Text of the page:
Governor Kate Brown again announced expanded eligibility Friday for new Oregonians to receive the Covid-19 vaccine — even as she warned that a “fourth surge” of the pandemic looms over the state amid school reopenings and relaxed restrictions in many areas — along with more aggressive variants of the novel coronavirus.
“It’s clear that, in Oregon and across the country, the fourth surge of this virus is at our doorstep,” Brown said. “While Oregon’s case numbers, fortunately, haven’t matched those of other states seeing large spikes, our numbers are rising and we are back on alert.”
As public health officials feared (and anticipated), Clackamas County did cross the threshold of 100 new cases per 100,000 residents, part of a sustained backward trend dating back to more than a month ago.
The milestone would appear to place the county eligible for being moved back into the “high risk” category of the governor’s reopening framework, with more severe restrictions on businesses and other activities, though it remains at the lower “moderate risk” level for now.
Statewide, Oregon health officials say there was a considerable increase in transmission through mid-March with an estimated reproduction rate of 1.12 — meaning that every person infected with the virus spread it to more than one additional person.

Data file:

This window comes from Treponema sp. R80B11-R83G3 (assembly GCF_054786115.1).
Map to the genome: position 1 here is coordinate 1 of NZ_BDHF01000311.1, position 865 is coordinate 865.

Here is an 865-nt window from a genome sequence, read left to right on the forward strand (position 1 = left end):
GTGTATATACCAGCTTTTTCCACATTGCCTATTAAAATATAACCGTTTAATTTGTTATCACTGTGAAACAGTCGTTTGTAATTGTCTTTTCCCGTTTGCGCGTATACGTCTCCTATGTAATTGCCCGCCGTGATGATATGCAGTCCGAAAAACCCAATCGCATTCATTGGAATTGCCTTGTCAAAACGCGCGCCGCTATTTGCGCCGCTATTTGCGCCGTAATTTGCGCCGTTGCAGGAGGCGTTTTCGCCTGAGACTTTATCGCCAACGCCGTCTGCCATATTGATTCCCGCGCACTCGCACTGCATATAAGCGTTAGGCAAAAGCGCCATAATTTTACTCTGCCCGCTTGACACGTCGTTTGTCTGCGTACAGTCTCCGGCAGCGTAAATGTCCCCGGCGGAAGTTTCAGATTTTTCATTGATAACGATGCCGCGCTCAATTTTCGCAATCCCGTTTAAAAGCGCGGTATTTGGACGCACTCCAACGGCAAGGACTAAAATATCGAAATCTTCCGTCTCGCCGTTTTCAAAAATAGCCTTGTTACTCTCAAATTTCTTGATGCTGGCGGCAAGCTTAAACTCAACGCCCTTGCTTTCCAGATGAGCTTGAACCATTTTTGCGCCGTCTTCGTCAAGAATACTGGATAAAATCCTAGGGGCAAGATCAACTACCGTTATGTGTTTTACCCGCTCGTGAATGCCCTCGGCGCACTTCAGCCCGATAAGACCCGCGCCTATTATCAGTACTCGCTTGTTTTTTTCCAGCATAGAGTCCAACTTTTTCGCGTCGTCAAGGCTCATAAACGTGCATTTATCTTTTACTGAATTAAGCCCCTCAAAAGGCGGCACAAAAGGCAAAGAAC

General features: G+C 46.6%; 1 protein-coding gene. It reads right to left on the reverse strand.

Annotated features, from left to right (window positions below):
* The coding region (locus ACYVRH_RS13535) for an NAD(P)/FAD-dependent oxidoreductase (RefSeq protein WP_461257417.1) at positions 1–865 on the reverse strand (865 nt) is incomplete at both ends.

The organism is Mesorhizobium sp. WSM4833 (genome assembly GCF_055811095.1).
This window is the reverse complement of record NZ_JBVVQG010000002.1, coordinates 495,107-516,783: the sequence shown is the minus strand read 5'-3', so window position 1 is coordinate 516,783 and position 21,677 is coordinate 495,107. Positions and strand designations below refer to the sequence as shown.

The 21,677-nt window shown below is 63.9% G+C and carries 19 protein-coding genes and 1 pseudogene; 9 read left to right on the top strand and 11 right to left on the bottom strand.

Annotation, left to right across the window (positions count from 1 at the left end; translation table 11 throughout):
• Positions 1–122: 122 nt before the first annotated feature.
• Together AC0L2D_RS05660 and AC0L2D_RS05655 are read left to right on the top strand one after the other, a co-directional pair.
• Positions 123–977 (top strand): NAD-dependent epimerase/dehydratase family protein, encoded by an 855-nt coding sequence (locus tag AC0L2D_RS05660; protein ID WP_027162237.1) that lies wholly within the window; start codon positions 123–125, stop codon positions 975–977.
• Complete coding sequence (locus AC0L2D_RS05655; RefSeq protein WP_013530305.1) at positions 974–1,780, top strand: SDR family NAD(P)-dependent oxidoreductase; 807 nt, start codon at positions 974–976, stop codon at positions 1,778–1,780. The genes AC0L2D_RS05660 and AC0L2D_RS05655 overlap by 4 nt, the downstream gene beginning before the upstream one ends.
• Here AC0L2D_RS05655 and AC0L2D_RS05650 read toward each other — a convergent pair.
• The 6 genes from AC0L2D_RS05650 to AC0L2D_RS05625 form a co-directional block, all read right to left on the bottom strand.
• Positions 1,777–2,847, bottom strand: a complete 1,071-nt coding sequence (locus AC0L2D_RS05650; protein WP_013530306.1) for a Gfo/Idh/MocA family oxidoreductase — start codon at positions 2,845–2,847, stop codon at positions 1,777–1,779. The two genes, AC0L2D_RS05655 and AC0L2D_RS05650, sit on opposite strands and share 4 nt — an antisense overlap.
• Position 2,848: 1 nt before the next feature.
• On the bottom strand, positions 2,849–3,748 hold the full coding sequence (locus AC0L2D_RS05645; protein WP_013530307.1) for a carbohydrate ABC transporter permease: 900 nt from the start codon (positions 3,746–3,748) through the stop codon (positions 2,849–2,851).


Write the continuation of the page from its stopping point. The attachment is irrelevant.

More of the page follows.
If this level of transmission continues, the state can expect to see daily new hospitalizations for Covid-19 to increase to 17 or more by mid-April.
“The good news is, now when we face a surge, we know how to protect ourselves and others with powerful safety measures like mask wearing and avoiding large social gatherings,” Brown said. “And we have three safe and effective vaccines rapidly rolling out.
“But make no mistake, this is a race between the vaccines and the variants. It is a critical moment for us all to double down so we can outrun this next wave.”
The governor’s expansion of vaccine eligibility Friday includes family members of front-line essential workers as defined by the Centers for Disease Control and Prevention.
“If you are a front-line worker as defined by the CDC, when you make a vaccine appointment for yourself, make them for your whole family, too,” the governor said. “If you’re attending a community vaccine event, bring your family with you.
“We know it is not easy for everyone to find the time and transportation to get a vaccine. If you’re a front-line worker making the effort, bring your family, and do it all together.”
Health officials also changed the state’s definition of underlying conditions to match the one used by the CDC.
The state is also asking coordinated care organizations and commercial health insurance providers to reach out to their members with underlying conditions to share information about the importance of vaccinations, and how to get connected to a vaccine.
The state of Oregon has administered almost 2 million doses of the Covid-19 vaccine to more than 1.2 million eligible adults so far. More than 750,000 Oregonians have been fully vaccinated — representing about 18% of the state’s population.
Health officials say the state can’t reach the threshold for herd immunity until at least 75-80% of residents have been immunized.
Those interested in taking the vaccine may also register with the state at getvaccinated.oregon.gov to be notified of appointments when they are available for your eligibility group.
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